The Tishman part of this show's title comes from New Yorkers Paul and Ruth Tishman, who made millions in real estate. Between the late 1950s and the early '80s, they built one of the world's most important private collections of African art. Unlike many collectors, they were always eager to share their treasures with a wider public. The catalogues of the landmark museum shows drawn from their collection came to be the gospels -- and the textbooks, literally -- of African art history in the United States.
The Walt Disney angle comes from an African pavilion planned for the "World Showcase" part of the entertainment company's Epcot Center in Florida, which opened in 1982, 16 years after Disney himself had died. At a certain point, the Tishman objects were to be included among the attractions at the pavilion, alongside an African "river ride" and "heritage village." By selling their works to Disney -- in 1984, for about a million dollars (perhaps a 20th of what it is worth now) -- the collectors hoped that the art's inclusion in the project would guarantee it maximum public exposure.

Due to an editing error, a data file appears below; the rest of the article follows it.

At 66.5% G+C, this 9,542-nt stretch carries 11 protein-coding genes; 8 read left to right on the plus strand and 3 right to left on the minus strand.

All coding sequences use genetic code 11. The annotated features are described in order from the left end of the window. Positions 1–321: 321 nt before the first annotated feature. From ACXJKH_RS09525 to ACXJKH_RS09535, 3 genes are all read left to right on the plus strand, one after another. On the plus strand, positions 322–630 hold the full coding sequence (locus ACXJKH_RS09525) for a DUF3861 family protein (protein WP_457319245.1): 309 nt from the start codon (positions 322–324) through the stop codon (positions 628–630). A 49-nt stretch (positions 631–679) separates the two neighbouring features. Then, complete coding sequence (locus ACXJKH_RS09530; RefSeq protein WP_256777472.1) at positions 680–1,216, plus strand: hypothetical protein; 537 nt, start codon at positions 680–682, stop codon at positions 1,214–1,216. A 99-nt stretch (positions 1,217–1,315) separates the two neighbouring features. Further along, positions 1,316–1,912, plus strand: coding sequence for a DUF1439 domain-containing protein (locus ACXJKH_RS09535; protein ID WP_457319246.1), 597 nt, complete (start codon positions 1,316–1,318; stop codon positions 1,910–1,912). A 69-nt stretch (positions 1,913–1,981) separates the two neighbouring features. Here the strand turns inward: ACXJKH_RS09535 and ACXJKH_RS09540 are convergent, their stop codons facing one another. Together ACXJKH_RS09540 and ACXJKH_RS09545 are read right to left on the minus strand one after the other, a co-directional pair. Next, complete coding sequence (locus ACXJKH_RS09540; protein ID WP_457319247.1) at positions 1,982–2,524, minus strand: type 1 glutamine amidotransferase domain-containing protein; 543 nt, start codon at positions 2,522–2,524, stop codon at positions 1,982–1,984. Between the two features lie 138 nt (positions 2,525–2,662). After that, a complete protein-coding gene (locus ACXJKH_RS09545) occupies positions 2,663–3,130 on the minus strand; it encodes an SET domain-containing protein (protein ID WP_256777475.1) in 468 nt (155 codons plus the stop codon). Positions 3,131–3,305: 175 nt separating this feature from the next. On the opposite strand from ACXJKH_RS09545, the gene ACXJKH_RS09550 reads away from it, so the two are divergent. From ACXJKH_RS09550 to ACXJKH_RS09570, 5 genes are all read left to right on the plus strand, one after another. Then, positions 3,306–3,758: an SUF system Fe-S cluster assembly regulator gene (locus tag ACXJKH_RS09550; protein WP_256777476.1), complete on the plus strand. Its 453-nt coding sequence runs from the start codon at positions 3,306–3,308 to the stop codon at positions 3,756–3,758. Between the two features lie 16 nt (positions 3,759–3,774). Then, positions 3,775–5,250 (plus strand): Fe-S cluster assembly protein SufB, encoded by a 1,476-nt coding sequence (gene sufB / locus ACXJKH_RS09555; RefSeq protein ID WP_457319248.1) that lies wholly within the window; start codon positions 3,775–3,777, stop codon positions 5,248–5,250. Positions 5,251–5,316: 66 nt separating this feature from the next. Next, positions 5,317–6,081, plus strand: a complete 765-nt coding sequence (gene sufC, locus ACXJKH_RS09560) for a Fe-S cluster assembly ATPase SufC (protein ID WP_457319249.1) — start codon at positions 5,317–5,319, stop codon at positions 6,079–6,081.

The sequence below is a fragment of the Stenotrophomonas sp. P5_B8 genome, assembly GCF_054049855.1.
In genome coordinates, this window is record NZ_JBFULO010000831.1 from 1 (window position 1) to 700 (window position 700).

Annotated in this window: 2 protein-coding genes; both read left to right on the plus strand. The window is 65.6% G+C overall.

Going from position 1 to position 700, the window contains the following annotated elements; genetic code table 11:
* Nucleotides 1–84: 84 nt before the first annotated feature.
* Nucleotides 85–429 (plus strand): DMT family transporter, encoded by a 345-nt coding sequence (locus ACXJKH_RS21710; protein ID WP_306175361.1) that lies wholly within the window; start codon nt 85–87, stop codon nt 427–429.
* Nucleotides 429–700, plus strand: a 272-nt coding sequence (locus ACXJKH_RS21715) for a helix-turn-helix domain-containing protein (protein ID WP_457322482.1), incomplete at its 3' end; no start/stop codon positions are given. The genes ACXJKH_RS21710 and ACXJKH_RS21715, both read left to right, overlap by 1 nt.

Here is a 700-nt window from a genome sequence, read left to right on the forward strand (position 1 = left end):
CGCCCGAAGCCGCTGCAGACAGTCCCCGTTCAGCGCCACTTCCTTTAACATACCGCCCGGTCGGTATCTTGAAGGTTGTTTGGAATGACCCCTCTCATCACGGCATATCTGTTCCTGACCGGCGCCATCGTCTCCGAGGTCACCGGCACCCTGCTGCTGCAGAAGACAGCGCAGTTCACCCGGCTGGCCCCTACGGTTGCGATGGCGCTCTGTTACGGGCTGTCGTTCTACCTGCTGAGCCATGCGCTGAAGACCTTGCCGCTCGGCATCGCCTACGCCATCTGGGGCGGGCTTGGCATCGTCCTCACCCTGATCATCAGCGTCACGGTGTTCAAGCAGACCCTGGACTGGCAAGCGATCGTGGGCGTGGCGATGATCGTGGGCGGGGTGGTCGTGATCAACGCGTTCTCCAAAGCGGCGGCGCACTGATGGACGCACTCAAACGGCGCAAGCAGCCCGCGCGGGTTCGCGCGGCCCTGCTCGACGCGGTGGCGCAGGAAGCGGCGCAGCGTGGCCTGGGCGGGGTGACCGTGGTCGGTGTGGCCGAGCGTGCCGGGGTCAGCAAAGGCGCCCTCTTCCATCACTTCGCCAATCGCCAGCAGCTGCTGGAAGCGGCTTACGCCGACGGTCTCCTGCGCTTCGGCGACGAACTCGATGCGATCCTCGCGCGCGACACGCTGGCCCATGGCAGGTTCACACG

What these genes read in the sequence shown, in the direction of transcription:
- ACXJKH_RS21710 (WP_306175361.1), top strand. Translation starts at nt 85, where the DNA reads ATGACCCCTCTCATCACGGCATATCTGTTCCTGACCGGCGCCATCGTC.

The pavilion never happened. Which is lucky, judging by the cheesy, cliche-stuffed artist renderings for it reproduced in this show's catalogue. The idea that a for-profit entertainment complex in Central Florida would try to pack the culture of an entire continent into one pavilion -- Epcot's 10 completed pavilions are all dedicated to single countries, some as small and uniform as Norway -- is enough to give you indigestion. (For full-blown ulcers, consider the fact that Disney's more recent plans for the Tishman works demoted them to being decorations in the lobby of its Animal Kingdom lodge. Luckily, those plans were scrapped, too, perhaps because of concerns about "juxtaposing zoological specimens with the story of African peoples," as the exhibition catalogue delicately phrases it.)
Finally, in 2005, Disney gave all 525 Tishman objects to the National Museum of African Art. The museum has now put 80 of the collection's most impressive works on view, and has promised to always display at least 60 of them.
-- Blake Gopnik